Building a portfolio after a career break

Plan early on; choose asset classes that match your goals and risk appetite

Taking a career break is no easy decision. Having done that, getting back to work after a long break is no cake walk, particularly when you have a family and kids to attend to. While initiatives by companies to help women restart their careers definitely go a long way in helping them come back and enjoy financial independence, what is even more important is planning your finances well early on. Saving and investing in the right asset classes that match your goals and risk appetite will help you take a break with ease.

Chennai-based Nithya Rajan who did her Masters in Business Administration had to take a break after working for about a year, due to personal reasons. After a 10-year hiatus, she is just getting back to work now. She is currently doing freelance work, and on an average earns ₹15,000 a month. While there is potential for her to earn more as a full-time employee, she needs to balance family with work, given that she has a seven-year old daughter.

“While I had some savings from my earlier job 10 years ago, I could have invested it in a much better way. Having learnt from my past mistakes, I now want to invest my surplus in instruments that will help create wealth in the long term,” says Rajan.

She spends about ₹3,000 every month, largely on commute and other personal expenses, and is able to save the balance ₹12,000. Her husband who is an IT professional takes care of the family’s financial needs. “There is more flexibility for me to save for my daughter’s wedding now,” adds Rajan.

Plan ahead

She wants to invest her current surplus in instruments so as to balance risks and returns. Given that her husband is taking care of the family’s finances and her parents and in-laws are financially independent, she is open to taking moderately high risks.

She and her family are covered by the group insurance scheme provided by her husband’s employee. According to Rajan, her investment horizon is about 20 years, as she wants to use the corpus largely for her daughter’s wedding which she anticipates will happen 20 years from now.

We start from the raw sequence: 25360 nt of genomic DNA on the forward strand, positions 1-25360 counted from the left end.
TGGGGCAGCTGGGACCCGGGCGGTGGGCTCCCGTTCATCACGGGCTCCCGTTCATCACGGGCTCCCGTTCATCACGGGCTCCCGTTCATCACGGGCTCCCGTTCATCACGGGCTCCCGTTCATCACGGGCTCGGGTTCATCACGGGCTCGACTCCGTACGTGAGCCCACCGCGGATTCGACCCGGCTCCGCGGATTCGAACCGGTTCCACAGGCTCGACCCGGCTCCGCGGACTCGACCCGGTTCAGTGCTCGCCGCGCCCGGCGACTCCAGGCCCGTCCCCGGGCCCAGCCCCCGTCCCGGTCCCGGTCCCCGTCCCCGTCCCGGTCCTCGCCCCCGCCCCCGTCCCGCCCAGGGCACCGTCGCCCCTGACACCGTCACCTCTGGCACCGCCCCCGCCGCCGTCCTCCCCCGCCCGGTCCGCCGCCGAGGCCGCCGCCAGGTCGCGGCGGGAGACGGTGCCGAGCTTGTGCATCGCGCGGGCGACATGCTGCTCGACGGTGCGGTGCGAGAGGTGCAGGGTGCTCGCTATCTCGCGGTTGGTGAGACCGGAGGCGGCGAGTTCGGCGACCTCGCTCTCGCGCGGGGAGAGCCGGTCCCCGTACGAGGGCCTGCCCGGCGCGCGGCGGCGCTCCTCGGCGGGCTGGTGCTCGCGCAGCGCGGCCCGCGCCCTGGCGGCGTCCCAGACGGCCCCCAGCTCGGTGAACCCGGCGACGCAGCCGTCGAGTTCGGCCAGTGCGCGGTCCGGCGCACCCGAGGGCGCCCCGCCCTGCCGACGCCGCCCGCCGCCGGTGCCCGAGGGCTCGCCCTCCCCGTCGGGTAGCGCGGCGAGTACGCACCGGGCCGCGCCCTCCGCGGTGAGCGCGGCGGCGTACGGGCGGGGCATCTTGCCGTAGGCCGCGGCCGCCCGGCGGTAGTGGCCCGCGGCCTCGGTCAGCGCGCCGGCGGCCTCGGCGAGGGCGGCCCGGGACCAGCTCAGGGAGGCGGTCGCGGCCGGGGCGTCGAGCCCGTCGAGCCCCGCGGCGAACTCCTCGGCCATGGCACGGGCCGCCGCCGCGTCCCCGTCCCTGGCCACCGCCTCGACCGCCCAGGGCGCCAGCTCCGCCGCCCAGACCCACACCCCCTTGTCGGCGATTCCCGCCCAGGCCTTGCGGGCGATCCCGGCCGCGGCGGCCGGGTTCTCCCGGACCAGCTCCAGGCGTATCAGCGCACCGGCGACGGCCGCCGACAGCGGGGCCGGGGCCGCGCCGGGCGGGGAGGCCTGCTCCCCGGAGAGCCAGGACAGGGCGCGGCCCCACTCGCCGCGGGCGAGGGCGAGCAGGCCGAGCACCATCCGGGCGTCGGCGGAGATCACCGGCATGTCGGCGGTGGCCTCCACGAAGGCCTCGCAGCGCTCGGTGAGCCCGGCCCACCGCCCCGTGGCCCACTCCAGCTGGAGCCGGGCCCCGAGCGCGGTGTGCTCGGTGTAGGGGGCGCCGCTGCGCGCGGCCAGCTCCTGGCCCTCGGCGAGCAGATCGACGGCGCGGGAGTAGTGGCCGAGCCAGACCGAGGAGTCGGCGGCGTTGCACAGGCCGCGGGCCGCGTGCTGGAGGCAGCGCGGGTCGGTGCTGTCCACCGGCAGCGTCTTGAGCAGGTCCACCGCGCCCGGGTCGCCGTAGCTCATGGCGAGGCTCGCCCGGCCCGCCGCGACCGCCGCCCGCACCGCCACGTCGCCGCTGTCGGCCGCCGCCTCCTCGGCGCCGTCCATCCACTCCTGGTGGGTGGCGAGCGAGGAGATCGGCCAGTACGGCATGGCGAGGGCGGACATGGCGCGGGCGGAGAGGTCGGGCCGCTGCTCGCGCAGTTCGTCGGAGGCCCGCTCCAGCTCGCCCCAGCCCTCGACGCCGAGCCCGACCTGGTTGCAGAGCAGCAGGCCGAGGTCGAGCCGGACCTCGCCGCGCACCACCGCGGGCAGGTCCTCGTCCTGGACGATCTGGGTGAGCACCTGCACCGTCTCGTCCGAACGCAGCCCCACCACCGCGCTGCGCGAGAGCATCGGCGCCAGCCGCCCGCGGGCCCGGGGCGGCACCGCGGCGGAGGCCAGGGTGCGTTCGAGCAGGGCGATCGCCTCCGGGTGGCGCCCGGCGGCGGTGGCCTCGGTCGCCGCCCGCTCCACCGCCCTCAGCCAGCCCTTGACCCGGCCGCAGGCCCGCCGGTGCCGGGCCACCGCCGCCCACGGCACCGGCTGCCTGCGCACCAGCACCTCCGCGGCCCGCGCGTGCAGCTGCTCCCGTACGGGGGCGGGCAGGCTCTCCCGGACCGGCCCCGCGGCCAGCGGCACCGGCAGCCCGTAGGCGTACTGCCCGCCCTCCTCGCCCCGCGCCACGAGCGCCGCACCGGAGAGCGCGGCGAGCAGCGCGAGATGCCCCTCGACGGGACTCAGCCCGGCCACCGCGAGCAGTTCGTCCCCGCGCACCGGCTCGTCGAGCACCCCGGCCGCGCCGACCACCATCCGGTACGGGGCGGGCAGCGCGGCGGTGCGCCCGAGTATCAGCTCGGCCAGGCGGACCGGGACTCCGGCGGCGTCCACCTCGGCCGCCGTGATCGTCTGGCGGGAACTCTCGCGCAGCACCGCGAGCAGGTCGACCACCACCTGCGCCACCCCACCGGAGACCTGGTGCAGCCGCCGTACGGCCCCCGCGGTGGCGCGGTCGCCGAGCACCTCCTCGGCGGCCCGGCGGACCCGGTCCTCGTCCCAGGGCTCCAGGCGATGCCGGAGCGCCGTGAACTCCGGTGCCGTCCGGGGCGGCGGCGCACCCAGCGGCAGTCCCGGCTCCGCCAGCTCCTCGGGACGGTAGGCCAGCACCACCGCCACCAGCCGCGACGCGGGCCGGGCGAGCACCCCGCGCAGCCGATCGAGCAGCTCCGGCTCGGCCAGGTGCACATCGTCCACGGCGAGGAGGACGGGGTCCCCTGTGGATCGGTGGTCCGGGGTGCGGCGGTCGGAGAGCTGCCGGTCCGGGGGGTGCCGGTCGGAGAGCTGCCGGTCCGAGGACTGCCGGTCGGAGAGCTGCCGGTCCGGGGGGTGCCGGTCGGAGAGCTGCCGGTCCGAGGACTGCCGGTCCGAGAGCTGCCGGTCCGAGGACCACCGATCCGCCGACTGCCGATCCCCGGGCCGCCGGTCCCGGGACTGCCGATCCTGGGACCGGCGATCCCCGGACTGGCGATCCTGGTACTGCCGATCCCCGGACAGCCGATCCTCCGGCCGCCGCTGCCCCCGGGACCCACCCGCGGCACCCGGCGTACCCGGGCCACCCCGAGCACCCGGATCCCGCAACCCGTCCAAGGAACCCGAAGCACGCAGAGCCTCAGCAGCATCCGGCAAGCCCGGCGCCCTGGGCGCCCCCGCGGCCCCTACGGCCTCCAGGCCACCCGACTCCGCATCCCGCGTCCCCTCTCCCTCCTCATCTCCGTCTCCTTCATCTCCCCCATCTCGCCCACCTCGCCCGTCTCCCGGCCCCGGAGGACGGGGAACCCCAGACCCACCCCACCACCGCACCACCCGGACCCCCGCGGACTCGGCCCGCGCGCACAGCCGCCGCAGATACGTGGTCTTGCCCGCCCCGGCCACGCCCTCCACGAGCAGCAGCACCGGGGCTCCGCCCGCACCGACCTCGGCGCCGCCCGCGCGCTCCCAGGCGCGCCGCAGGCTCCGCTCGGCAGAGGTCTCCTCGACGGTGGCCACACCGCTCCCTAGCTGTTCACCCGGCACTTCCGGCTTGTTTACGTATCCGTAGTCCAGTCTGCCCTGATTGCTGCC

Since Nithya Rajan wants to save for her daughter’s wedding, a combination of debt, equity and gold will not only help her spread the risks, but also help her plan the wedding well.

Investments

Of the ₹12,000 that she saves as surplus every month, Rajan can consider investing ₹1,000 every month in gold ETF (exchange-traded fund) schemes. While there are gold funds that have offered higher returns in some cases, ETF is a better option given that the time horizon is 20 years. This is primarily to hedge against any steep increases in gold prices, since gold gifts are customary in Indian weddings.

For the fixed-return component of the investment, Rajan can consider Sukanya Samriddhi scheme. While the scheme tenure is 21 years, premature withdrawal is allowed upon wedding. Also, 50 per cent of the balance at the end of the year preceding the year of withdrawal can be withdrawn if the account holder has completed 18 years of age, for education expenses.

She can consider investing ₹2,000 every month in the scheme. The current interest rate is 8.1 per cent; the interest rate changes every quarter and will be notified by the government. At the current interest rate, Rajan should be able to save over ₹10.5 lakh over the next 21 years.

Rajan can consider parking the balance ₹9,000 in large-cap-oriented mutual fund schemes, given that she has the appetite for risk and the investment horizon is also long enough. Assuming 12 per cent annualised return and 5 per cent annual increase in the investment corpus, she should be able to save about ₹83 lakh, 20 years from now.

She can consider large-cap schemes with consistent track record such Aditya Birla Sun Life Frontline Equity and Invesco India Growth.

The writer is co-founder, RaNa Investment Advisors.

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